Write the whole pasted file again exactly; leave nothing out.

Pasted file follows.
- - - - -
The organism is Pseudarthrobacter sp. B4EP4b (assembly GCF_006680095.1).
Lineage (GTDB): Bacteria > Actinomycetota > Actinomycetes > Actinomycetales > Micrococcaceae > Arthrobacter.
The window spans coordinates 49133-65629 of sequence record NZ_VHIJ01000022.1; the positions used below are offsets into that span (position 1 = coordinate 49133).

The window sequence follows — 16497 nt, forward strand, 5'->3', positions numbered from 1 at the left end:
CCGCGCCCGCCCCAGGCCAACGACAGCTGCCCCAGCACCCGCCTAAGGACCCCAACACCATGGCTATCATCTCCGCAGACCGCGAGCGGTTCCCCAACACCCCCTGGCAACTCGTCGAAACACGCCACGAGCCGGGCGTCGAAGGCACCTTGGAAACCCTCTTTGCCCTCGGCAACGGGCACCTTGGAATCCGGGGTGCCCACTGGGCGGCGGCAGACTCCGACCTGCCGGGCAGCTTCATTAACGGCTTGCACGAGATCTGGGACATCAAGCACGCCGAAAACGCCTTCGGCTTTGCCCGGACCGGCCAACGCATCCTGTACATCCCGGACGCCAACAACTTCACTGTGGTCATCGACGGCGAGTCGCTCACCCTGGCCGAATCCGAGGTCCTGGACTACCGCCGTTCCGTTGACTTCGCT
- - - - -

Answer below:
The organism is Pseudarthrobacter sp. B4EP4b (assembly GCF_006680095.1).
Lineage (GTDB): Bacteria > Actinomycetota > Actinomycetes > Actinomycetales > Micrococcaceae > Arthrobacter.
The window spans coordinates 49133-65629 of sequence record NZ_VHIJ01000022.1; the positions used below are offsets into that span (position 1 = coordinate 49133).

The window sequence follows — 16497 nt, forward strand, 5'->3', positions numbered from 1 at the left end:
CCGCGCCCGCCCCAGGCCAACGACAGCTGCCCCAGCACCCGCCTAAGGACCCCAACACCATGGCTATCATCTCCGCAGACCGCGAGCGGTTCCCCAACACCCCCTGGCAACTCGTCGAAACACGCCACGAGCCGGGCGTCGAAGGCACCTTGGAAACCCTCTTTGCCCTCGGCAACGGGCACCTTGGAATCCGGGGTGCCCACTGGGCGGCGGCAGACTCCGACCTGCCGGGCAGCTTCATTAACGGCTTGCACGAGATCTGGGACATCAAGCACGCCGAAAACGCCTTCGGCTTTGCCCGGACCGGCCAACGCATCCTGTACATCCCGGACGCCAACAACTTCACTGTGGTCATCGACGGCGAGTCGCTCACCCTGGCCGAATCCGAGGTCCTGGACTACCGCCGTTCCGTTGACTTCGCT